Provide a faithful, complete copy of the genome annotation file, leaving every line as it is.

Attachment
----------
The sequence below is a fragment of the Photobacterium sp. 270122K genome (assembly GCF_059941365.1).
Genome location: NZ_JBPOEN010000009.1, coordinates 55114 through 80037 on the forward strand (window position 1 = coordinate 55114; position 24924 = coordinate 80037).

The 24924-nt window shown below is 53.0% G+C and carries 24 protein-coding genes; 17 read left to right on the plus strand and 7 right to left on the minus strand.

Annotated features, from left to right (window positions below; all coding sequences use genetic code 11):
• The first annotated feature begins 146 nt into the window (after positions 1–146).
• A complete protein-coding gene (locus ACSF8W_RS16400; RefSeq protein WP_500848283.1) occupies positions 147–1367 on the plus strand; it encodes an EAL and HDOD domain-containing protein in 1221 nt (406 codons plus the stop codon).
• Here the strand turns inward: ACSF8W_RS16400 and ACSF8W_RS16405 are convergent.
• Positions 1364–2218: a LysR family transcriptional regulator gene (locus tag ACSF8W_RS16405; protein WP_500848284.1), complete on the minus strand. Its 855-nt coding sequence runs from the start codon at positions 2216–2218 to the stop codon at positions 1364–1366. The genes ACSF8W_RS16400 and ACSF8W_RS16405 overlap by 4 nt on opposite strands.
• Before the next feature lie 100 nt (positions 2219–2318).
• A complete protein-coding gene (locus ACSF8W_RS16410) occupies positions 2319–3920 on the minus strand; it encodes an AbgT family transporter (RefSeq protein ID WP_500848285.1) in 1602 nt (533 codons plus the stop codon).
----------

The sequence below is a fragment of the Photobacterium sp. 270122K genome (assembly GCF_059941365.1).
Genome location: NZ_JBPOEN010000009.1, coordinates 55114 through 80037 on the forward strand (window position 1 = coordinate 55114; position 24924 = coordinate 80037).

The 24924-nt window shown below is 53.0% G+C and carries 24 protein-coding genes; 17 read left to right on the plus strand and 7 right to left on the minus strand.

Annotated features, from left to right (window positions below; all coding sequences use genetic code 11):
• The first annotated feature begins 146 nt into the window (after positions 1–146).
• A complete protein-coding gene (locus ACSF8W_RS16400; RefSeq protein WP_500848283.1) occupies positions 147–1367 on the plus strand; it encodes an EAL and HDOD domain-containing protein in 1221 nt (406 codons plus the stop codon).
• Here the strand turns inward: ACSF8W_RS16400 and ACSF8W_RS16405 are convergent.
• Positions 1364–2218: a LysR family transcriptional regulator gene (locus tag ACSF8W_RS16405; protein WP_500848284.1), complete on the minus strand. Its 855-nt coding sequence runs from the start codon at positions 2216–2218 to the stop codon at positions 1364–1366. The genes ACSF8W_RS16400 and ACSF8W_RS16405 overlap by 4 nt on opposite strands.
• Before the next feature lie 100 nt (positions 2219–2318).
• A complete protein-coding gene (locus ACSF8W_RS16410) occupies positions 2319–3920 on the minus strand; it encodes an AbgT family transporter (RefSeq protein ID WP_500848285.1) in 1602 nt (533 codons plus the stop codon).